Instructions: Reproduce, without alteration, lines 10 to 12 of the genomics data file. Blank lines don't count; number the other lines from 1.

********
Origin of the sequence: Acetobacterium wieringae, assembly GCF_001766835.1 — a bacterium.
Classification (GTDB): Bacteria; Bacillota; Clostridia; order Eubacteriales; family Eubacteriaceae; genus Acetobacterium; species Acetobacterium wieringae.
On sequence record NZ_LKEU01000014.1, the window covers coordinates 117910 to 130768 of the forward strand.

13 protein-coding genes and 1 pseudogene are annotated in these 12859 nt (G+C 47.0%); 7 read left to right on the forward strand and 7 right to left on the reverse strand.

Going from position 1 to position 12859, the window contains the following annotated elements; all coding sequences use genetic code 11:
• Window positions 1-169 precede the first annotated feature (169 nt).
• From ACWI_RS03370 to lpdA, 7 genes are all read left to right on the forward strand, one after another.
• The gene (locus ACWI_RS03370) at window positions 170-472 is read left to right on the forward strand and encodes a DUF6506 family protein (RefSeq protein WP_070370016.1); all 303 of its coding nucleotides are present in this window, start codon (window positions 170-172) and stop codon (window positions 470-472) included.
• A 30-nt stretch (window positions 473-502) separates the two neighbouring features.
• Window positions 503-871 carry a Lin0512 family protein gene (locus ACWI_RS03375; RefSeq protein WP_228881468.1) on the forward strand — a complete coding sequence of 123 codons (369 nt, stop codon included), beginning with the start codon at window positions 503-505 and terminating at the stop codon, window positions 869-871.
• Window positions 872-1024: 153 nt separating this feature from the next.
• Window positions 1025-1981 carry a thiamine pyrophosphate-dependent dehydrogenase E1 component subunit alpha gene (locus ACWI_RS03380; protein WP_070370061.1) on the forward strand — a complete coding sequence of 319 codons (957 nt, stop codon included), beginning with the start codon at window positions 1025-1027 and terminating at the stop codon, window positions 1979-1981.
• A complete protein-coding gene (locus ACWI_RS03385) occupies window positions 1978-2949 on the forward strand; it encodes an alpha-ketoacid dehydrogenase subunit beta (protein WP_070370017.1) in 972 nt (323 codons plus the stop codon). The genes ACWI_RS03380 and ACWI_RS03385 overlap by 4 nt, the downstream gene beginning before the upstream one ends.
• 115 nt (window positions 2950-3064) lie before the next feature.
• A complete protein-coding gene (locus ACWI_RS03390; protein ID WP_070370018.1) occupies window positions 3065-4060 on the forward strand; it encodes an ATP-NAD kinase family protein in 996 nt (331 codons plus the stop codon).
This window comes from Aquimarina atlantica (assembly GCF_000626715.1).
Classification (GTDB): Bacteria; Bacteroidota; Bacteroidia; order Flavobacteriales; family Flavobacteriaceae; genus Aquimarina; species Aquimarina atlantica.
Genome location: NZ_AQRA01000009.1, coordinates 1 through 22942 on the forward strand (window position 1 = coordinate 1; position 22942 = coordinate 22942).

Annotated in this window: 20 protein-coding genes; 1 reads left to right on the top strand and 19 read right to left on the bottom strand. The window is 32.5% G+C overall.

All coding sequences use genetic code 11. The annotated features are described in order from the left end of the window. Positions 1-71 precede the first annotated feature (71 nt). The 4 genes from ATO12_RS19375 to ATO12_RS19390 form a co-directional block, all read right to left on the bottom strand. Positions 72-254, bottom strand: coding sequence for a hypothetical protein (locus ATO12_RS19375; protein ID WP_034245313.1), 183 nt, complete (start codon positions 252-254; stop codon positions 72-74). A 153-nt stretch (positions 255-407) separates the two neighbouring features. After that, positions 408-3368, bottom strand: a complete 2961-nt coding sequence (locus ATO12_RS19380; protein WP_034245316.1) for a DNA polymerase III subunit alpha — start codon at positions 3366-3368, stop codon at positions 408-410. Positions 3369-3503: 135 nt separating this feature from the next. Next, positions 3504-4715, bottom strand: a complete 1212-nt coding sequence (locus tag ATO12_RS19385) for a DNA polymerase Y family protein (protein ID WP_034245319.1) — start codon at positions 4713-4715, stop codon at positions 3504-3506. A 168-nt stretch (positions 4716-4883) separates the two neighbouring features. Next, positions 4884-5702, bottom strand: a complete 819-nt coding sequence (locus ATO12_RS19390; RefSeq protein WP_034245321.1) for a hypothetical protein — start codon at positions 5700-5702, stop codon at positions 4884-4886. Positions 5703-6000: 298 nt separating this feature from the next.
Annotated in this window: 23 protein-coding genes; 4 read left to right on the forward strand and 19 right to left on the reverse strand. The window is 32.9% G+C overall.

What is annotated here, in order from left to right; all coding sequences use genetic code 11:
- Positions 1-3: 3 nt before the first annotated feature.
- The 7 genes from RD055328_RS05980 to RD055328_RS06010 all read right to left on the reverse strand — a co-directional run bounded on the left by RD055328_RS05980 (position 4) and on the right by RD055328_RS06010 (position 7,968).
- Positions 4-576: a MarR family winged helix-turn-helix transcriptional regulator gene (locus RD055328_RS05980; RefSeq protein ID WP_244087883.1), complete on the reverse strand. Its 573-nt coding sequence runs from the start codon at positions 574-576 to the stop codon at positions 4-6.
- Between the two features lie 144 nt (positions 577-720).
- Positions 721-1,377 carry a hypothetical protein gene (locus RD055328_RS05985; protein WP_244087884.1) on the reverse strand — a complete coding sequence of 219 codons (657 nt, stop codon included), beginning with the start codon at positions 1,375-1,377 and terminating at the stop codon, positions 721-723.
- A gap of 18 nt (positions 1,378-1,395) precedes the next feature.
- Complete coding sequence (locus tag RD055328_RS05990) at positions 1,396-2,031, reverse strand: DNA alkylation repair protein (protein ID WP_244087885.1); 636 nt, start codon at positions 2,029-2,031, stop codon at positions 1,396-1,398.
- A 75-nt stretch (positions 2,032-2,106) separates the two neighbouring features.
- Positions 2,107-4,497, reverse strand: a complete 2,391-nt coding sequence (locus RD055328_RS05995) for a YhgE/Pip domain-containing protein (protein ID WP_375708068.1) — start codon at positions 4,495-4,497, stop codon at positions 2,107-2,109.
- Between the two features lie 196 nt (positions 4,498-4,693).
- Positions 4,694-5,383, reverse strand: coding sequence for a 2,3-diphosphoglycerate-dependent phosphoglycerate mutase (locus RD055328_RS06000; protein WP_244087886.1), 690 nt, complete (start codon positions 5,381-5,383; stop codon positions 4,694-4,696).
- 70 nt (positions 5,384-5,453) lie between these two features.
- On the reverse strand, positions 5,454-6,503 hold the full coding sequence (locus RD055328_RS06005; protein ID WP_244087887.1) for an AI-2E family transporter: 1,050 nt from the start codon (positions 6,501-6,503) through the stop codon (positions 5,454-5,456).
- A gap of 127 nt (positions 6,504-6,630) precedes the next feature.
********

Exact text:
• Window positions 503-871 carry a Lin0512 family protein gene (locus ACWI_RS03375; RefSeq protein WP_228881468.1) on the forward strand — a complete coding sequence of 123 codons (369 nt, stop codon included), beginning with the start codon at window positions 503-505 and terminating at the stop codon, window positions 869-871.
• Window positions 872-1024: 153 nt separating this feature from the next.
• Window positions 1025-1981 carry a thiamine pyrophosphate-dependent dehydrogenase E1 component subunit alpha gene (locus ACWI_RS03380; protein WP_070370061.1) on the forward strand — a complete coding sequence of 319 codons (957 nt, stop codon included), beginning with the start codon at window positions 1025-1027 and terminating at the stop codon, window positions 1979-1981.